Gay Stewart Takes New Role as AAPT President-ElectFOR IMMEDIATE RELEASE
College Park, Maryland, United States, February 8, 2012—The American Association of Physics Teachers announced that Gay Stewart has assumed the role of AAPT President-Elect. Stewart, Professor of Physics at the University of Arkansas, will serve as President in 2013, and Past President in 2014.
Stewart serves a critical role in several NSF funded programs that support AAPT’s mission of training and supporting highly qualified physics educators who are proficient in inquiry-based teaching methods. She is a site director of the PhysTEC project and Principal Investigator of the College Ready Mathematics and Physics Partnership. She is Co-PI of several other funded initiatives in physics education.
She earned her BS in Physics at the University of Arizona then attended the University of Illinois, Urbana-Champaign where she earned her MS and PhD in Physics. Stewart’s involvement with physics education reform started while she was still a graduate student and has continued throughout her career at the University of Arkansas where she was honored as the Alumni Association’s 2007 Teacher of the year. Other honors include the University of Arkansas Advising Award, 2006; Honors College Fellowship Advising Gold Medal, 2003; CASE Arkansas Professor of the Year, 2002, Fulbright College Master Teacher, 2002; Fulbright College Outstanding Adviser, 1998; and Fellow, American Physical Society for contributions to physics teaching and physics teacher preparation, 2009.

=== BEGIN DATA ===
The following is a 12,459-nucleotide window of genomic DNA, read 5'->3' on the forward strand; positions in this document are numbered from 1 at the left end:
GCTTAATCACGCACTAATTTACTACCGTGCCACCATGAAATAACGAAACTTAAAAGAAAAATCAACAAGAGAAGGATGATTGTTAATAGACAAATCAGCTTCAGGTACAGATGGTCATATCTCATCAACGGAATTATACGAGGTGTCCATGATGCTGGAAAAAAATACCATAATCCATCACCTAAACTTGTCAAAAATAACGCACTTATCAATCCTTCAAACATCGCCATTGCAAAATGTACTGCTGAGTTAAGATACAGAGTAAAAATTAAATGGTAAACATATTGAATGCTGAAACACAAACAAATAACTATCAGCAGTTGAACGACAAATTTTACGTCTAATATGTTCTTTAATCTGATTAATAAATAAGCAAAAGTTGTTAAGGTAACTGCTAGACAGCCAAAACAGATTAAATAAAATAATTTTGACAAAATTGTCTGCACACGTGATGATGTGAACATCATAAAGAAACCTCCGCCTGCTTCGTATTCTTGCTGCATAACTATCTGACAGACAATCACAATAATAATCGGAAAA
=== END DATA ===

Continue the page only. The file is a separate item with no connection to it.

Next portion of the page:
Stewart has served as AAPT liaison to APS Forum on Education (FEd) Executive Committee, as chair of the FEd Executive Committee. She was a member of the PhysTEC Leadership Council, PKAL Faculty for the 21st Century, APS Committee on Education, College Board AP Physics Test Development Committee, and the APS Committee on Education. She is currently a friend of the AAPT Teacher Preparation Committee, and a member of the NRC-BOSE k-12 Science Education Frameworks focus group, the AP Physics Curriculum Development and Assessment Committee and the APS Executive Board.
Regarding her service in this position, Stewart said, “AAPT is an exciting organization with ties to industry, contact with educational policy makers, partnerships with other professional societies and, most importantly, a wealth of enthusiastic members. Together, we can accomplish much. Using my experience I will work to improve the awareness of AAPT activities across the broader physics faculty at research universities as well as our working relationships with other professional societies with which we share goals and can collaborate to make our efforts more effective. We will do this while maintaining our focus on our primary mission, supporting working teachers in their efforts to enhance the understanding and appreciation of physics through world-class teaching.”
About AAPT: The AAPT is the premier national organization and authority on physics and physical science education — with members in more than 70 countries worldwide. Our mission is to advance the greater good through physics education. We provide our members with many opportunities for professional development, communication, and student enrichment. We serve the larger community through a variety of programs and publications. AAPT was founded in 1930 and is head-quartered in the American Center for Physics in College Park, Maryland.
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